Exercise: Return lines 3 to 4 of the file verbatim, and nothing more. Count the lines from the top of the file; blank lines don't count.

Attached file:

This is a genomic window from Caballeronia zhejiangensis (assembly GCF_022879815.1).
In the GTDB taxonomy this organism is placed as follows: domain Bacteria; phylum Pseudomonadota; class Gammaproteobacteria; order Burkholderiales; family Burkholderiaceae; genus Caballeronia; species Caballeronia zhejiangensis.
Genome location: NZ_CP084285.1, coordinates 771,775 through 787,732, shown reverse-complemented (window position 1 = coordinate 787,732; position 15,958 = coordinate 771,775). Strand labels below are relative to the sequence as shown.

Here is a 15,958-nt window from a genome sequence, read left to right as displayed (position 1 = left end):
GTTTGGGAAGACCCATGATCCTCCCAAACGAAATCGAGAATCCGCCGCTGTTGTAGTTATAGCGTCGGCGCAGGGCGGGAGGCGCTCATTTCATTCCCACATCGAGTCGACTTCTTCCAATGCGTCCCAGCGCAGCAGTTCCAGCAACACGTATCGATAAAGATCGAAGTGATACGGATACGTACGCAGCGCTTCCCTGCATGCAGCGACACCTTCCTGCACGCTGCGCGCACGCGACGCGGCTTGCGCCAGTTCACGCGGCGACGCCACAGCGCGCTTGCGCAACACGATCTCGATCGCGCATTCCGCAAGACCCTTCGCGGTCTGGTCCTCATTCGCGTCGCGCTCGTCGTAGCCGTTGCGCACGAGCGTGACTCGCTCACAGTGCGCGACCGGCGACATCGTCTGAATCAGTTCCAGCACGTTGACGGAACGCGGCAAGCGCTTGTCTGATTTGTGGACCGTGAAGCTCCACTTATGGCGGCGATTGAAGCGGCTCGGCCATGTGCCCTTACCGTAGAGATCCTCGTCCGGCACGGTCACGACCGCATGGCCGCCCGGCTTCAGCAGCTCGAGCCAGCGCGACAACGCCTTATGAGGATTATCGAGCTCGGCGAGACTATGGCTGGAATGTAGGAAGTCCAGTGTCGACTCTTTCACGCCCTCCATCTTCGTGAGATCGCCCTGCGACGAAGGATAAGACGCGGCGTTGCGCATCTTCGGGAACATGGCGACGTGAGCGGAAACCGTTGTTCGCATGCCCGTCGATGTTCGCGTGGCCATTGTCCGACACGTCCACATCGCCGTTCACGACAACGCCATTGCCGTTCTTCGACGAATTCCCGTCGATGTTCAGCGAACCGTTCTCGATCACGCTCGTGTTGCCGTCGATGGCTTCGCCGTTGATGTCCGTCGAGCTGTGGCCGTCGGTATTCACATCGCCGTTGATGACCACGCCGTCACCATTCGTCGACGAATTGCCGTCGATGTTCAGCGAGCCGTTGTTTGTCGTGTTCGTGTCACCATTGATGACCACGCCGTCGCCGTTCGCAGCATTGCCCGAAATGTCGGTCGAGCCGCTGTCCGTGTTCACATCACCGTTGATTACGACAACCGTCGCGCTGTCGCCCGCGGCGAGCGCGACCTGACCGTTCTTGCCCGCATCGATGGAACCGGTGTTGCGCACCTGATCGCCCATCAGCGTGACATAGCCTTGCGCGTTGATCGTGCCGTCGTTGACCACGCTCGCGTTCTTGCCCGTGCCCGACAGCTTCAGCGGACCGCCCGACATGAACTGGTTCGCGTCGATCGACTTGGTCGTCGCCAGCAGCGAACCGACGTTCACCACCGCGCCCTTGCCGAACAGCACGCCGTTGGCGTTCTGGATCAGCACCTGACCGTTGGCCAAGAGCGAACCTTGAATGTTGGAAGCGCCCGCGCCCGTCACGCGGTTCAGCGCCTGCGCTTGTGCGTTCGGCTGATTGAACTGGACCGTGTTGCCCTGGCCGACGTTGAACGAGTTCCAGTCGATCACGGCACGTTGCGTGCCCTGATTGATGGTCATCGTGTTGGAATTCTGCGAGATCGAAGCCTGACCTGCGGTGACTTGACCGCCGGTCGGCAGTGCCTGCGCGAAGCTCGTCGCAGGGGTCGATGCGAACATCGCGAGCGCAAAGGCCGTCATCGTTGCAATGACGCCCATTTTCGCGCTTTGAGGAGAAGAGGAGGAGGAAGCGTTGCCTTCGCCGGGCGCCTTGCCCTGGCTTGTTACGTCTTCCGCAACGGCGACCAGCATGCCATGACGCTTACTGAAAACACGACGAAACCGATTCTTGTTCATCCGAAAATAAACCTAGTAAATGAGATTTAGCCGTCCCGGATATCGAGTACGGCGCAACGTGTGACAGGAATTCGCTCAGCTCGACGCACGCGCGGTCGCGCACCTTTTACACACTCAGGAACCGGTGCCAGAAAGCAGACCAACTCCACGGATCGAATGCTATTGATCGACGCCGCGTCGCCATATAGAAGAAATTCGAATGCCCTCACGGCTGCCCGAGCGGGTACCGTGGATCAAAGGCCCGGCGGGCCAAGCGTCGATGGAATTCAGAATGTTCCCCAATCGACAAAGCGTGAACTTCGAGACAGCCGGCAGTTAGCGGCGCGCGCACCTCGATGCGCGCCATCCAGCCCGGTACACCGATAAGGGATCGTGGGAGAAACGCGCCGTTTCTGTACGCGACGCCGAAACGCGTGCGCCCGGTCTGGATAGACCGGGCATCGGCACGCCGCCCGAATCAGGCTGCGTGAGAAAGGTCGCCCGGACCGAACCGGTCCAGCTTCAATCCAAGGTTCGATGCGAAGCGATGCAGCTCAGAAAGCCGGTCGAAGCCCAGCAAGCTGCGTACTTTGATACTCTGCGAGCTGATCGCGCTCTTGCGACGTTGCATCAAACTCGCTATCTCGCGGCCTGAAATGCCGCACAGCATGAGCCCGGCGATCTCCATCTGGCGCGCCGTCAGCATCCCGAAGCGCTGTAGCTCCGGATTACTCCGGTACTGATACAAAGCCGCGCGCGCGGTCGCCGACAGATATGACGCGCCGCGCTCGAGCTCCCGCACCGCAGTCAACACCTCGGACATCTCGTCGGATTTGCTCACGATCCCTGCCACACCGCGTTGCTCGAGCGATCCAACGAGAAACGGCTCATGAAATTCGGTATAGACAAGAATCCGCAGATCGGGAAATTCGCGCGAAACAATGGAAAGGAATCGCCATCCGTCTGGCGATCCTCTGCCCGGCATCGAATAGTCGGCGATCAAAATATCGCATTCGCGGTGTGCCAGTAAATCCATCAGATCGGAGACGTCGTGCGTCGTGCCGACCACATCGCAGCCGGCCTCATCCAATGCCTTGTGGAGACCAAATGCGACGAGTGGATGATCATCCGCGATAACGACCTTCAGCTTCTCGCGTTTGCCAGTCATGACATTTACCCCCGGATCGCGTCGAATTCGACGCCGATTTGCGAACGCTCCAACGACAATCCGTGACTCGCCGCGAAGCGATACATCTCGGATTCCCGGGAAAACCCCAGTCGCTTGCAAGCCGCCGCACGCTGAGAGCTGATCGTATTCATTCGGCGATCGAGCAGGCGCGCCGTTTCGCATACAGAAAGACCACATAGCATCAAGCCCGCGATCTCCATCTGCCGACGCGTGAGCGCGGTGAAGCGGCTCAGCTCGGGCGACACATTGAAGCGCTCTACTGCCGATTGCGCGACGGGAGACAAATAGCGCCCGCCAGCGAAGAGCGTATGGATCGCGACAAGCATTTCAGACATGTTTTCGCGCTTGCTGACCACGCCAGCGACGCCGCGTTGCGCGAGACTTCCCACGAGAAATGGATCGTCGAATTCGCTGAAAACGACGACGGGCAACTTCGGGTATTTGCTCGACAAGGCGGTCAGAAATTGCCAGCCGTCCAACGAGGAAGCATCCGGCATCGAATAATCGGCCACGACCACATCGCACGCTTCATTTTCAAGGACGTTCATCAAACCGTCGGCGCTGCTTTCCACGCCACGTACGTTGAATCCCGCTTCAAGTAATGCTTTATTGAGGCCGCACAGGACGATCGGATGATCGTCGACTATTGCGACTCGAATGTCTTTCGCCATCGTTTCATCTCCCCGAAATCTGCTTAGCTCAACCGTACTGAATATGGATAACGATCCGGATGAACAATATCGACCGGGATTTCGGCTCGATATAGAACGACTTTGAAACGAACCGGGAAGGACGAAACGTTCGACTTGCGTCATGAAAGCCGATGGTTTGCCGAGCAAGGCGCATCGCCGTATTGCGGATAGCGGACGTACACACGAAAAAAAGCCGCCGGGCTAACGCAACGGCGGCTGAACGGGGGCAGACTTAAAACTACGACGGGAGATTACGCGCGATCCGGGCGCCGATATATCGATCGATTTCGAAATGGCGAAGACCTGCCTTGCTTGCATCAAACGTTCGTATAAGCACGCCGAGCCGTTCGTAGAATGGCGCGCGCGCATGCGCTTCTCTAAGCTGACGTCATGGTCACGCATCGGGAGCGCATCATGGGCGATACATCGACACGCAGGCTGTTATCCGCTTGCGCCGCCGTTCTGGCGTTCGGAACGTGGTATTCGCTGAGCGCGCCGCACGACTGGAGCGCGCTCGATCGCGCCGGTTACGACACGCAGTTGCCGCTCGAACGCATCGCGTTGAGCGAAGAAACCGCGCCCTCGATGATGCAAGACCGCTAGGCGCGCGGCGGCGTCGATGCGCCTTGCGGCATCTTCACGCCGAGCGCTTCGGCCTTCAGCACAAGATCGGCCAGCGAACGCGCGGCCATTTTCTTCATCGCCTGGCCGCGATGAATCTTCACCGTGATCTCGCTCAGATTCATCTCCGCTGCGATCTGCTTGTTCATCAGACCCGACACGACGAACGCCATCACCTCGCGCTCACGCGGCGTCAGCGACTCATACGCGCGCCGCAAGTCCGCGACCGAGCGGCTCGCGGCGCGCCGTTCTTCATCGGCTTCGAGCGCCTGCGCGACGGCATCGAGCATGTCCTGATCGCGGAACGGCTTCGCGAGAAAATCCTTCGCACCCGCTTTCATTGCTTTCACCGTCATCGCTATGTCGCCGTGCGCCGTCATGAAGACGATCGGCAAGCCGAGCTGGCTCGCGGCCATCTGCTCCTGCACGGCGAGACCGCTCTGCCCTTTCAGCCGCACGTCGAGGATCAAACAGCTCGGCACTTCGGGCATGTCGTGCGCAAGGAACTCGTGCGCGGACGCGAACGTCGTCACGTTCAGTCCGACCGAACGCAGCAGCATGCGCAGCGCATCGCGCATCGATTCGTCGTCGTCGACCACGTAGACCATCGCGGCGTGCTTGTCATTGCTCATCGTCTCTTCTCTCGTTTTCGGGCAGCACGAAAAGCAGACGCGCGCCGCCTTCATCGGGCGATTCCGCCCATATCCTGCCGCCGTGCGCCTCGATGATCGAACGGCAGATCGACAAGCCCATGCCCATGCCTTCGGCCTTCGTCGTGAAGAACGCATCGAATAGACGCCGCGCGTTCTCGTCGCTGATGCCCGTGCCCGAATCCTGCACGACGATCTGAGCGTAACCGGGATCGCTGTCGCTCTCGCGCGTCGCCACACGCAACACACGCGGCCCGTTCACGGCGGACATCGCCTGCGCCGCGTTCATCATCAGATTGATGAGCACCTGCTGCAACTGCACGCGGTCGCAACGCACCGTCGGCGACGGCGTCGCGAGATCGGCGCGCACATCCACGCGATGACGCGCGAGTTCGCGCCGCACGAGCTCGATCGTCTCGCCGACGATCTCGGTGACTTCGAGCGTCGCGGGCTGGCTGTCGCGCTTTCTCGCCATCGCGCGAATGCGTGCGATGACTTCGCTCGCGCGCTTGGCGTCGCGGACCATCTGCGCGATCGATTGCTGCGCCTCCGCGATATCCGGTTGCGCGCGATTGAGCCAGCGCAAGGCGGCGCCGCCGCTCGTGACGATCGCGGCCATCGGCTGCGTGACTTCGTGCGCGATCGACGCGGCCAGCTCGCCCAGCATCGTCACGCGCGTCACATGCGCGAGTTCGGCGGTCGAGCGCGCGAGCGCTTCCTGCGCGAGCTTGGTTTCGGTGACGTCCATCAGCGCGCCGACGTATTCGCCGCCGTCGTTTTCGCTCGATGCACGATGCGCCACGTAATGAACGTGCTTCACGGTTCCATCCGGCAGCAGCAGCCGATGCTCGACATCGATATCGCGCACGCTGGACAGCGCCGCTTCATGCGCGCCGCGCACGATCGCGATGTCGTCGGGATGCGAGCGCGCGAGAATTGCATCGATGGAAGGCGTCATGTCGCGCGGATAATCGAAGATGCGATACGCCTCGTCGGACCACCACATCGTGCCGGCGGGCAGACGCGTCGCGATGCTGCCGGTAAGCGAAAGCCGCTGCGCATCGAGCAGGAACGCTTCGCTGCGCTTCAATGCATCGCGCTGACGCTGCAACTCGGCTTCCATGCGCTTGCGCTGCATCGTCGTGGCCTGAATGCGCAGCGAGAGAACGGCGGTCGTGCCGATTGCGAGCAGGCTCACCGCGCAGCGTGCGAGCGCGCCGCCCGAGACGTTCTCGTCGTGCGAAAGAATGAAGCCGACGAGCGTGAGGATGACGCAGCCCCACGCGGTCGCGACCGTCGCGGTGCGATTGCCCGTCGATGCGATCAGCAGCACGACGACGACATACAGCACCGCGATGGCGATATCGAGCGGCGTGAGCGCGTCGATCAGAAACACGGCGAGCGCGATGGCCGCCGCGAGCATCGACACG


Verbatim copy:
Genome location: NZ_CP084285.1, coordinates 771,775 through 787,732, shown reverse-complemented (window position 1 = coordinate 787,732; position 15,958 = coordinate 771,775). Strand labels below are relative to the sequence as shown.

Here is a 15,958-nt window from a genome sequence, read left to right as displayed (position 1 = left end):